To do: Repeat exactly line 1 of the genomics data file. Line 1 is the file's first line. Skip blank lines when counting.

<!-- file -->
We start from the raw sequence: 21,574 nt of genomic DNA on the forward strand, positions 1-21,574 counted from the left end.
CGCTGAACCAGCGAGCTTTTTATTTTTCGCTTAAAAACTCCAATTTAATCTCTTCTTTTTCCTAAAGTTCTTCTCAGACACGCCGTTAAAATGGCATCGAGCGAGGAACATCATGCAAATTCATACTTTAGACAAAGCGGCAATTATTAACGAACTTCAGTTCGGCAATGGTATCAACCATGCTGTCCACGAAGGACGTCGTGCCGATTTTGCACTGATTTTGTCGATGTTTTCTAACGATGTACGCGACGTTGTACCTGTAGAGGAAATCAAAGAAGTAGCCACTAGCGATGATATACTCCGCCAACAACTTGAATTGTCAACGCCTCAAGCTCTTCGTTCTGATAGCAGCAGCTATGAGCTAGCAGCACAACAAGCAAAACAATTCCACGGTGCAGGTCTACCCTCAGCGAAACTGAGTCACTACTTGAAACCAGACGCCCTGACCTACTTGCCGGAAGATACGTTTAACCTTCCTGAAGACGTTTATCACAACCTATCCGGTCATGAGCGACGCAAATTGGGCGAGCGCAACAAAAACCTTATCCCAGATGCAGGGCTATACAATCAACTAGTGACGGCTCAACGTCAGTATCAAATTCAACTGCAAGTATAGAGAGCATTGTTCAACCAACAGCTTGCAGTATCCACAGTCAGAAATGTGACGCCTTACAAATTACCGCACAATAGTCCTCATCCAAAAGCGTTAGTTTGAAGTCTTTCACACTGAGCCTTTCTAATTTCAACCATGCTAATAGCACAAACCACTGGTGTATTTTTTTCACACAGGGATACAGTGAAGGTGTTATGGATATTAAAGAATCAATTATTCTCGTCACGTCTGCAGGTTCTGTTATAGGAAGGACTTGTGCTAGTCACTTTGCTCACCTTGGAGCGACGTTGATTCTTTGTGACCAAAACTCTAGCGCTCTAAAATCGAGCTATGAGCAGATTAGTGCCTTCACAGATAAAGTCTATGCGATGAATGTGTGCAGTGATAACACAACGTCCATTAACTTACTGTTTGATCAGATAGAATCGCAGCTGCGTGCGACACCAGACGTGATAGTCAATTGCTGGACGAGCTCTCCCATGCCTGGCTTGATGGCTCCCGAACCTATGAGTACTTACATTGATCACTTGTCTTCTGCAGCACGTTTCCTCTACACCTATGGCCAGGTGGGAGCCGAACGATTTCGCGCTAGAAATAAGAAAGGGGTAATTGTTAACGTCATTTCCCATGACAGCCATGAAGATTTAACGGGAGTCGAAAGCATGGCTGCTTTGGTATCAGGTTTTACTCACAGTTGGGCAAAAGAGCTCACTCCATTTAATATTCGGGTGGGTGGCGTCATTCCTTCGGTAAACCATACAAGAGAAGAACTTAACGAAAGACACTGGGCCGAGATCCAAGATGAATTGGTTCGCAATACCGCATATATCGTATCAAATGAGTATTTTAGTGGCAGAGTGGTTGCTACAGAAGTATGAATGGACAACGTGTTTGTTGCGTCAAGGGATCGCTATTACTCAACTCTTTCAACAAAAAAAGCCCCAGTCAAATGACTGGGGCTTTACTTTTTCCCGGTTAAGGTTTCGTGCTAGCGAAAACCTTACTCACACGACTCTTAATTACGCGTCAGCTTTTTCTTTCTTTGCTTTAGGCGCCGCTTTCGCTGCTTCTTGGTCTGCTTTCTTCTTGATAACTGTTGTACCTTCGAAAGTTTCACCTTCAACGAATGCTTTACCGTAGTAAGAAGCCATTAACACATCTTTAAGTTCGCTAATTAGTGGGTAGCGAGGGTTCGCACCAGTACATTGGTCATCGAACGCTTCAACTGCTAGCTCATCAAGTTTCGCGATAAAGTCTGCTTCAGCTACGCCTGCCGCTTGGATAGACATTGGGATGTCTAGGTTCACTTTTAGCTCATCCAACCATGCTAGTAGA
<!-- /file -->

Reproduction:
We start from the raw sequence: 21,574 nt of genomic DNA on the forward strand, positions 1-21,574 counted from the left end.